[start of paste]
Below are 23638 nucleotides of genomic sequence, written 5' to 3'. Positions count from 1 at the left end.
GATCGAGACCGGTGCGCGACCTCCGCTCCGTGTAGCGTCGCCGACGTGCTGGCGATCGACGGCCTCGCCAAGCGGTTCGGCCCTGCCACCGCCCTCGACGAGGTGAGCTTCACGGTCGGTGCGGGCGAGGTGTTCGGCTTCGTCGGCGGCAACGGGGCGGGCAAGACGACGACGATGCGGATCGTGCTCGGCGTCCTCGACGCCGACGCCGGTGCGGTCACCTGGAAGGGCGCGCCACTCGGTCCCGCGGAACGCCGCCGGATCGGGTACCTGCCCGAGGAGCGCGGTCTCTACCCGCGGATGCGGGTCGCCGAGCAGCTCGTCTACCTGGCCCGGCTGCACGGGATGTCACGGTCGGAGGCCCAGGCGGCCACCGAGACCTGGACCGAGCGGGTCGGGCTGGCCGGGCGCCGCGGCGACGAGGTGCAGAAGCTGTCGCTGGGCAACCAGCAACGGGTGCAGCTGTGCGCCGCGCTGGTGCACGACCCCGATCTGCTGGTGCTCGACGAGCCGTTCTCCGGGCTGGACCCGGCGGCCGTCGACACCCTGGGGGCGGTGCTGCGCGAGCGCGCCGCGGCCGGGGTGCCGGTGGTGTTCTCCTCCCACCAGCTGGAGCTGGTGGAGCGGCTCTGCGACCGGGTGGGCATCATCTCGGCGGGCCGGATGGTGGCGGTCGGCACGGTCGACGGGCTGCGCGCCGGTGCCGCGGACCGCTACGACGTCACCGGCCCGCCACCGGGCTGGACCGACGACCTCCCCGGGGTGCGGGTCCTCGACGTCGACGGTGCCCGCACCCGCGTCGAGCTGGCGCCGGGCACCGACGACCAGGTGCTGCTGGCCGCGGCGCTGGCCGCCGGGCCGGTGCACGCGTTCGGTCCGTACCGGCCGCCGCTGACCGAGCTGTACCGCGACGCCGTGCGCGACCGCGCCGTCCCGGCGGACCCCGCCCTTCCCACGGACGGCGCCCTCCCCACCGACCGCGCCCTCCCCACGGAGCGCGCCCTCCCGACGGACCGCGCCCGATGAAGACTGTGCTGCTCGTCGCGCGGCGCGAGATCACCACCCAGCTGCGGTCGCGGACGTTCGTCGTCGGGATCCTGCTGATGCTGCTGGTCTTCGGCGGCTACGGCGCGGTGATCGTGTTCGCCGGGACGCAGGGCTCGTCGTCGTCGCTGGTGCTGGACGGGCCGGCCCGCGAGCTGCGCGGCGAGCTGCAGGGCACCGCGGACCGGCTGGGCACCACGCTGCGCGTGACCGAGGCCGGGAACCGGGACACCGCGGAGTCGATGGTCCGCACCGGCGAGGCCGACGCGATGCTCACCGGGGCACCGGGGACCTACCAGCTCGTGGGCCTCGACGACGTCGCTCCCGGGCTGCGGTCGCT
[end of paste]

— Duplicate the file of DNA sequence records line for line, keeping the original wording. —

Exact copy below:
Below are 23638 nucleotides of genomic sequence, written 5' to 3'. Positions count from 1 at the left end.
GATCGAGACCGGTGCGCGACCTCCGCTCCGTGTAGCGTCGCCGACGTGCTGGCGATCGACGGCCTCGCCAAGCGGTTCGGCCCTGCCACCGCCCTCGACGAGGTGAGCTTCACGGTCGGTGCGGGCGAGGTGTTCGGCTTCGTCGGCGGCAACGGGGCGGGCAAGACGACGACGATGCGGATCGTGCTCGGCGTCCTCGACGCCGACGCCGGTGCGGTCACCTGGAAGGGCGCGCCACTCGGTCCCGCGGAACGCCGCCGGATCGGGTACCTGCCCGAGGAGCGCGGTCTCTACCCGCGGATGCGGGTCGCCGAGCAGCTCGTCTACCTGGCCCGGCTGCACGGGATGTCACGGTCGGAGGCCCAGGCGGCCACCGAGACCTGGACCGAGCGGGTCGGGCTGGCCGGGCGCCGCGGCGACGAGGTGCAGAAGCTGTCGCTGGGCAACCAGCAACGGGTGCAGCTGTGCGCCGCGCTGGTGCACGACCCCGATCTGCTGGTGCTCGACGAGCCGTTCTCCGGGCTGGACCCGGCGGCCGTCGACACCCTGGGGGCGGTGCTGCGCGAGCGCGCCGCGGCCGGGGTGCCGGTGGTGTTCTCCTCCCACCAGCTGGAGCTGGTGGAGCGGCTCTGCGACCGGGTGGGCATCATCTCGGCGGGCCGGATGGTGGCGGTCGGCACGGTCGACGGGCTGCGCGCCGGTGCCGCGGACCGCTACGACGTCACCGGCCCGCCACCGGGCTGGACCGACGACCTCCCCGGGGTGCGGGTCCTCGACGTCGACGGTGCCCGCACCCGCGTCGAGCTGGCGCCGGGCACCGACGACCAGGTGCTGCTGGCCGCGGCGCTGGCCGCCGGGCCGGTGCACGCGTTCGGTCCGTACCGGCCGCCGCTGACCGAGCTGTACCGCGACGCCGTGCGCGACCGCGCCGTCCCGGCGGACCCCGCCCTTCCCACGGACGGCGCCCTCCCCACCGACCGCGCCCTCCCCACGGAGCGCGCCCTCCCGACGGACCGCGCCCGATGAAGACTGTGCTGCTCGTCGCGCGGCGCGAGATCACCACCCAGCTGCGGTCGCGGACGTTCGTCGTCGGGATCCTGCTGATGCTGCTGGTCTTCGGCGGCTACGGCGCGGTGATCGTGTTCGCCGGGACGCAGGGCTCGTCGTCGTCGCTGGTGCTGGACGGGCCGGCCCGCGAGCTGCGCGGCGAGCTGCAGGGCACCGCGGACCGGCTGGGCACCACGCTGCGCGTGACCGAGGCCGGGAACCGGGACACCGCGGAGTCGATGGTCCGCACCGGCGAGGCCGACGCGATGCTCACCGGGGCACCGGGGACCTACCAGCTCGTGGGCCTCGACGACGTCGCTCCCGGGCTGCGGTCGCT